Side note: That housing price line around 2008 is just painful to look at.

By the mid-2000s, the average year of work did not pay for the average year of college.

What must it have been like to say “It’s going to be 15% of our household income, but I think we can afford it”?

Only one thing causes that kind of spiraling cost: extreme scarcity. That is essentially what a run on a bank looks like. But yet, look at this chart from the National Center of Education Statistics:

Or to put it another way, half of our population gains since 1970 have been college students.

The massive increase in cost has come with a massive increase in availability. We’ve had about a 13% increase in population since 1970, and more than 100% increase in number of college students. That should be dragging the price down, not up. But it’s not, because another thing keeps it rising.

That thing is something that has been shrinking in recent years elsewhere: American consumers’ access to loans. Want to start a small business? Sorry, the Small Business Administration under former wrestling magnate Linda McMahon has nothing for you. How about get a health care fund going? Nope, the Trump administration is closing those down. But if you want to bury yourself in student loan debt, prepare for a world of options.

When you are crushing “Other,” you are doing serious work.

Operation Varsity Blues exposed the most egregious element of this system. Despite the cost of this zero-sum game, one that you would think would price most of the players out of the system, there exist players who are willing to pay even more. Lori Loughlin was not willing to accept a world that featured her Instagram-influencer daughter Olivia Jade being left out of USC. Her daughter who famously said

None of these women will end up with a college degree.

“I don’t know how much of school I’m gonna attend, but I’m gonna go in and talk to my deans and everyone and hope that I can try and balance it all. But I do want the experience of, like, game days, partying, … I don’t really care about school, as you guys all know.”—Olivia Jade, 2018

It was very, very important that this person be allowed to go to the college of her choice. Through Singer, Loughlin and her husband Mossimo Giannulli faked Olivia and sister Isabella’s crew careers and paid off USC crew coach Zenon Brabaj to sign off. This actually worked. At least till the feds showed up. Now Olivia’s influencer career is in ruins, she and her sister are dropouts, and their parents face years in jail.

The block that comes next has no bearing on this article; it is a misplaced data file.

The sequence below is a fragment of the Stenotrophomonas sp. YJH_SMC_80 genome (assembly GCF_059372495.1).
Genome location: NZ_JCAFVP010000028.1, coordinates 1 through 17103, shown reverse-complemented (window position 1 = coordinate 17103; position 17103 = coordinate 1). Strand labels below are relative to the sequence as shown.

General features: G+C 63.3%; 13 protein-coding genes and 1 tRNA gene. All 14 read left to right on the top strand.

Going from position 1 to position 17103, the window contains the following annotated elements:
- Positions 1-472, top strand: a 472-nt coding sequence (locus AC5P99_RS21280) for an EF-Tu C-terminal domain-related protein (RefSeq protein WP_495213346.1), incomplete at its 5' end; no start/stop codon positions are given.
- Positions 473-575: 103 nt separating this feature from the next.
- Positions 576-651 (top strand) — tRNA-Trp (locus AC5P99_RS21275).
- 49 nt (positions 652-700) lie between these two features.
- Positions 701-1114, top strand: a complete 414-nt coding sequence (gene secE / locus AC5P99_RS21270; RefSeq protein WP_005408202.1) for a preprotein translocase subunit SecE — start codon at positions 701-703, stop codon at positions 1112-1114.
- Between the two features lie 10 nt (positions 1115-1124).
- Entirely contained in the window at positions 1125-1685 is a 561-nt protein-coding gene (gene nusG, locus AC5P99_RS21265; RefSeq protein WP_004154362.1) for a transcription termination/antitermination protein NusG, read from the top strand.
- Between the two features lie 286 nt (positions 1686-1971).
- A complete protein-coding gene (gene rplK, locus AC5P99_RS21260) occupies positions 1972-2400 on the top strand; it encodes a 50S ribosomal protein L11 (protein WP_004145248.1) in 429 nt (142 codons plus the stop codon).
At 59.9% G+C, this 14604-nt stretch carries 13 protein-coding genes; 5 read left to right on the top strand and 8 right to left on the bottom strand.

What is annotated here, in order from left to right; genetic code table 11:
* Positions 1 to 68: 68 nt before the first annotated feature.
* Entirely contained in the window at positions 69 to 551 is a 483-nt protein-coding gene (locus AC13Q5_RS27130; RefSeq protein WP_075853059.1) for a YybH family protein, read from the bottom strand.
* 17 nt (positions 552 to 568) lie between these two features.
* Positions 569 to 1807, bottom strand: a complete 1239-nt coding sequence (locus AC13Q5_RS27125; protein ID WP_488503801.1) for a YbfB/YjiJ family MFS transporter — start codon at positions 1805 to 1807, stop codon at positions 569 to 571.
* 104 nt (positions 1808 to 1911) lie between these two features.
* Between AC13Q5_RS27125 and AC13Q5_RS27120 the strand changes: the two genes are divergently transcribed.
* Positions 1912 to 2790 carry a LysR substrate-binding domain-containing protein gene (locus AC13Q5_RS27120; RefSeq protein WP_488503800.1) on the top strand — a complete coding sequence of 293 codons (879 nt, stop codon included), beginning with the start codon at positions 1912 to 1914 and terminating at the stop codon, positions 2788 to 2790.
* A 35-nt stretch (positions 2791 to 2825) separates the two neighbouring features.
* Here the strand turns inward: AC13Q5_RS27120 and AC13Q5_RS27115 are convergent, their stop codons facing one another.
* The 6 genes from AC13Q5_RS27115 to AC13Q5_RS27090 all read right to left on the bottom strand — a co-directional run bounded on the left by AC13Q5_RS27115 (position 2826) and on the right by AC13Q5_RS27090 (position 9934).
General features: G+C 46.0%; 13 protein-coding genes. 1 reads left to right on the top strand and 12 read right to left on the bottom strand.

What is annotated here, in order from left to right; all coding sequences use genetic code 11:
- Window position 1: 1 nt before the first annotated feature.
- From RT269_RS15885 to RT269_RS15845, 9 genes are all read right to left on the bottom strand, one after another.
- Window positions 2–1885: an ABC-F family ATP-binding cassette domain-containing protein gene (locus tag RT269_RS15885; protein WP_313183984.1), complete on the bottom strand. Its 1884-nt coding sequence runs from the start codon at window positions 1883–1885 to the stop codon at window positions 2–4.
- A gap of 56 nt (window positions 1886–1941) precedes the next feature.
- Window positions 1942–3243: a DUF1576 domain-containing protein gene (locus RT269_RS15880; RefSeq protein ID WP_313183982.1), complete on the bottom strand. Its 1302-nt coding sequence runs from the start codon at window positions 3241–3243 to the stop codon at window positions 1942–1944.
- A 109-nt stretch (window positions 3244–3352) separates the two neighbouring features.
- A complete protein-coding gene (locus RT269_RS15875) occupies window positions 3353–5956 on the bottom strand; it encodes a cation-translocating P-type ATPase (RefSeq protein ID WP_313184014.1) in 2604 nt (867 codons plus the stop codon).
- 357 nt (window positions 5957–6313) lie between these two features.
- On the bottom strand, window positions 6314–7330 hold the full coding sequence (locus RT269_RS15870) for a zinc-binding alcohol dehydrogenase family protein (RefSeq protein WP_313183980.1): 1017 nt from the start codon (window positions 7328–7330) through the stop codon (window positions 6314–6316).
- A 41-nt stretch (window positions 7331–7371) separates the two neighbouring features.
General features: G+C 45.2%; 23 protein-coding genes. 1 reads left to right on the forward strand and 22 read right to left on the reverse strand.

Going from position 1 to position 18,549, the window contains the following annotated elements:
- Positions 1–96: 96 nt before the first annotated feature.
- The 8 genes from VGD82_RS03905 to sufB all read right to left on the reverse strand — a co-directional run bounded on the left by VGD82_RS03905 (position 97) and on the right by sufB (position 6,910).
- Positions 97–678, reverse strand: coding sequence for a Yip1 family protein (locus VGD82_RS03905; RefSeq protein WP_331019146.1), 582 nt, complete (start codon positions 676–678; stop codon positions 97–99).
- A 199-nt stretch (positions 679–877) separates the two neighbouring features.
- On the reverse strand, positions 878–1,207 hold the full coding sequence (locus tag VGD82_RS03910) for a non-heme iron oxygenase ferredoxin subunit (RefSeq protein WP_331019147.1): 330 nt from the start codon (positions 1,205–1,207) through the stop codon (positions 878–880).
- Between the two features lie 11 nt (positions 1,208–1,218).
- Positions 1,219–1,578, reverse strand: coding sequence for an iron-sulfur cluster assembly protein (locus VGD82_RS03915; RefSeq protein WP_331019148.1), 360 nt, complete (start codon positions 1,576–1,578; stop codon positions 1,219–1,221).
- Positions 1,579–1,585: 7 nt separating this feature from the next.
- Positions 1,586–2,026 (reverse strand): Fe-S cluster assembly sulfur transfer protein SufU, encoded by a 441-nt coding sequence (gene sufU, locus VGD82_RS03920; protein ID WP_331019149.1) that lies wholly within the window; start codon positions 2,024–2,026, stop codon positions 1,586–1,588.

Operation Varsity Blues was shocking not because we learned that parents were caught scamming the already scam-centric system, but that they might actually go to jail for it. The zero-sum game makes the value of a degree so preposterous, parents actually bribe athletic coaches to get their children in. And if they’re doing that because they can afford it, think of how damaging it is for those who can’t. Decades of debt isn’t worth it. And yet not agreeing to take on that debt is tantamount to condemning your child to poverty.

This is not a sustainable equilibrium. It has to change. On Monday, Senator Elizabeth Warren unveiled a blueprint for how it could.

Look at how excited all those people are!

“College shouldn’t just be a privilege for those who can afford to take on the significant expenses associated with higher education. Like K-12 education, college is a basic need that should be available for free to everyone who wants to go.”—Elizabeth Warren

Warren is not the only Democratic presidential candidate pushing a college plan, but hers is the most detailed and ambitious. Here are its main features:

This is how to end the zero-sum game. Making college available to all means students can make smart decisions that won’t bankrupt them for decades. If someone wins, no one loses. Sure, there will always be rich people buying their kids into school. But at least we’ll think they’re crazy.

Of course, this will cost $1.25 trillion, and thus it’ll be hard to get through the current Congress. So in 2020, all you need is for Democrats to win both chambers and for a respected female senator from the Northeast to win the White House against a racist, sexist, homophobic, corrupt, deceitful, fascist demagogue. That seems like an easy sell, and yet….

OK, fair warning. Don’t count your canceled student loans till they’re hatched.

This is the thirty-third installment of a series on politics and game theory. It has covered impeachment of Trump, Russian collusion, white supremacy, abortion, guns, nuclear war, debt, the NFL, sexual harassment, the Mueller probe, taxes, Trump’s first year, the Clinton Foundation, immigration, parades, the Democrats, hope, family separation, trade wars, Trump’s endgame, the New York Times op-ed, Justice Kavanaugh, Speaker Pelosi, lame ducks, the GOP legacy, the stock market, the Democratic field, shutdowns, third party candidates, the Virginia scandals, in-party impeachment, and Trump’s mafia code. Many of these essays are in my book Game Theory in the Age of Chaos, which you can preorder by clicking the link.